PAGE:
Commencement of the Trial Before Justice Armour.

James Carroll put on His Trial for the Murder of Mrs. Donnelly.

Monday, Oct. 4, 1880.

Court opened this morning at 10:30. The principal event of the day was the trial of James Carroll for the murder of Judith Donnelly.

The circumstances of the awful tragedy on that stormy morning in February, which were at the time graphically laid before the readers of the ADVERTISER, and the subsequent arrest of a number of persons on the charge of having committed the foulest and blackest crime which ever blotted the fair escutcheon of our proud Dominion, are too recent in the minds of our readers to need recapitulation at this date. It will be remembered that for some years previous to the tragic occurrence a bitter feud existed between the Donnelly family and some of their neighbors, causing many deeds of rapine and malicious damage to property belonging to parties on either side. There could be but one result to such occurrences, the dividing of the residents of that locality in which the Donnelly's lived, known as the Roman Line and the adjoining concessions, the Cedar Swamp Line, into two factions, Donnelly and anti-Donnelly. For some time previous to the murder the enmity between the factions had gradually become more bitter and deadly, and this was doubtless increased, at least on one side, by the formation of a Vigilance Committee, which the Donnellys believed, rightly or wrongly, was directed especially and solely against their family. The crowning act of the crimes in Biddulph was probably hastened by the burning of the barns and crops of Patrick Ryder a few days previous to the exterminating tragedy which followed. The county home of the senior Donnelly appears on the night of the 3rd to have been occupied by James Donnelly, senior, and Judith Donnelly, the parents and founder of the Donnelly family in Biddulph; Tom Donnelly, their son, a stalwart and active young man of about twenty years of age; Bridget Donnelly, a comely cousin of the last named who had not long previously arrived out from Ireland to seek her fortune in Canada, and Johnny O'Connor, an intelligent boy of about thirteen years of age, who happened to be staying at the house that night, and who is the sole eye-witness of the bloodshed. Some time during the night the house was entered by a body of men who, in cold blood, brutally murdered the occupants except the boy O'Connor, who in the melee, hid underneath the bed and escaped the notice of the murderers. A short time afterwards John Donnelly, another son, who happened to be staying at his brother William's, about three miles distant at Whalen's Corners, was called to the door and fatally shot in mistake for his brother William by two men, while a large band guarded the other doors and windows. [...]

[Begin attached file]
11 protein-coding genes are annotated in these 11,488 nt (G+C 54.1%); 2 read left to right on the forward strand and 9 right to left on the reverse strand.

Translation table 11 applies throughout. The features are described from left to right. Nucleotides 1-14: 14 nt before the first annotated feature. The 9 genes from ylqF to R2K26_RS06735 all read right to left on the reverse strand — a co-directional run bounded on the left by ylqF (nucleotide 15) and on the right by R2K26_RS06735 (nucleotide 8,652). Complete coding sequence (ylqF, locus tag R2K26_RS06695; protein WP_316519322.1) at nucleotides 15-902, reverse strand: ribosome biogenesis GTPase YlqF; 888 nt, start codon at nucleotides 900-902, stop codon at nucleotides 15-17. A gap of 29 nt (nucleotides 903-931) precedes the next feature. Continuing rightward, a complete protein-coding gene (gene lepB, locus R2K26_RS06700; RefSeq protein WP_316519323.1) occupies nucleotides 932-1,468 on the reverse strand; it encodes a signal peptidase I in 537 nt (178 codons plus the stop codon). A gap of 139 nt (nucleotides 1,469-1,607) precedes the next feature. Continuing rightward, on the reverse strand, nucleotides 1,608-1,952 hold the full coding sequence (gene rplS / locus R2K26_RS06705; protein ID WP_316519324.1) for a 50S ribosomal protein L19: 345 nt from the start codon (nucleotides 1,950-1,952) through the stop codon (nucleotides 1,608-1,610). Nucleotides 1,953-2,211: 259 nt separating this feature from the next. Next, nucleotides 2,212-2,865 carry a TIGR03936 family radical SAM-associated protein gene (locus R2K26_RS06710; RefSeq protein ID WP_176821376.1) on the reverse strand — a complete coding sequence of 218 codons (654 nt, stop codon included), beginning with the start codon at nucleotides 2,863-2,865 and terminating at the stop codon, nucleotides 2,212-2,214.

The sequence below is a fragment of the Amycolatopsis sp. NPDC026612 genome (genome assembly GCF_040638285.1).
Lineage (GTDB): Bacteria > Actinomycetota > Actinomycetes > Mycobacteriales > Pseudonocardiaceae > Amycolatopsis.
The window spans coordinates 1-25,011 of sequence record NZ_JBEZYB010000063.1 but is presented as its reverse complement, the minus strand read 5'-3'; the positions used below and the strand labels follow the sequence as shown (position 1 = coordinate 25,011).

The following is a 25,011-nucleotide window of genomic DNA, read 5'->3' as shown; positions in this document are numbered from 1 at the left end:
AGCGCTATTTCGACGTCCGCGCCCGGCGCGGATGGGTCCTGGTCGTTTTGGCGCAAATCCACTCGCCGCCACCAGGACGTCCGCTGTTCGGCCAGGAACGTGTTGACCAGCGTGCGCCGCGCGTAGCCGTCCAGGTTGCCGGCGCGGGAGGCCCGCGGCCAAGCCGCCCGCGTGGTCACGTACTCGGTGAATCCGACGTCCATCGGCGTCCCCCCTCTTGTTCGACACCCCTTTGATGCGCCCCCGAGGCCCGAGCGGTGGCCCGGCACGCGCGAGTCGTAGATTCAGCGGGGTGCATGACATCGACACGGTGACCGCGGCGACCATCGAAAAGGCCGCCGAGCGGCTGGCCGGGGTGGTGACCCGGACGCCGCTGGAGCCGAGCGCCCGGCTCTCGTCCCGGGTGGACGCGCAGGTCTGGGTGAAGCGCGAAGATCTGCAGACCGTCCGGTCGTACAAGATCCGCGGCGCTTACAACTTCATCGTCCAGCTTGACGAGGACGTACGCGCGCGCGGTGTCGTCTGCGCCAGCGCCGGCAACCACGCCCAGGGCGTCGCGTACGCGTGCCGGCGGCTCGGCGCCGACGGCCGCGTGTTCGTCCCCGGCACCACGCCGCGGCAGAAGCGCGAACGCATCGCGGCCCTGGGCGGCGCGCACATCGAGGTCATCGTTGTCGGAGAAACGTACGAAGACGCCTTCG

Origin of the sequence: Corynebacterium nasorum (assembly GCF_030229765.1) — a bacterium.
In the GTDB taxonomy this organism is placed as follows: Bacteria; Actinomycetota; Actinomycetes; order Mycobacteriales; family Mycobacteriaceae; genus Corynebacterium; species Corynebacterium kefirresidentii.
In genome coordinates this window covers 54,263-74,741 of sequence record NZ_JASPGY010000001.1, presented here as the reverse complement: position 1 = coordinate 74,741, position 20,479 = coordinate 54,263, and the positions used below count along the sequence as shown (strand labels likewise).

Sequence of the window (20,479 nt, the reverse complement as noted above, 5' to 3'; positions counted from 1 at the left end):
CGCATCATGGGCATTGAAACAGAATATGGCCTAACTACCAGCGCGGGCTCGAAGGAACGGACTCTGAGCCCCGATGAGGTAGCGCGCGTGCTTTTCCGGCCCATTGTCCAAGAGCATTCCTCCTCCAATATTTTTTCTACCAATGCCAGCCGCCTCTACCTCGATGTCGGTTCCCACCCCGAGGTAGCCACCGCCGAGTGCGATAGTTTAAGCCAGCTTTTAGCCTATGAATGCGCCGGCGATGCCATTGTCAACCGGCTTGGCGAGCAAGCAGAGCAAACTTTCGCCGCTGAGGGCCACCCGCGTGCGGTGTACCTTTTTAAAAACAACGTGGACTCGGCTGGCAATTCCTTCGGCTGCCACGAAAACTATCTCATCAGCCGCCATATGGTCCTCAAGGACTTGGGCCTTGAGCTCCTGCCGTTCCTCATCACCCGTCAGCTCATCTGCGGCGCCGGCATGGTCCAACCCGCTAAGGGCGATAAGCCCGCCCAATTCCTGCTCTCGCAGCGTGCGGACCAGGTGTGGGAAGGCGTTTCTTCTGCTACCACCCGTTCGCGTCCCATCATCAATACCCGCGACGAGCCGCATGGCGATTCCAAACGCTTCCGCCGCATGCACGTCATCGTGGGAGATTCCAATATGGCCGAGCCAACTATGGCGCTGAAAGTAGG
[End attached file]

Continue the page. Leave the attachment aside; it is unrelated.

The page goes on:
Source: Unknown, "The Donnelly Tragedy," London Advertiser, October 4, 1880.

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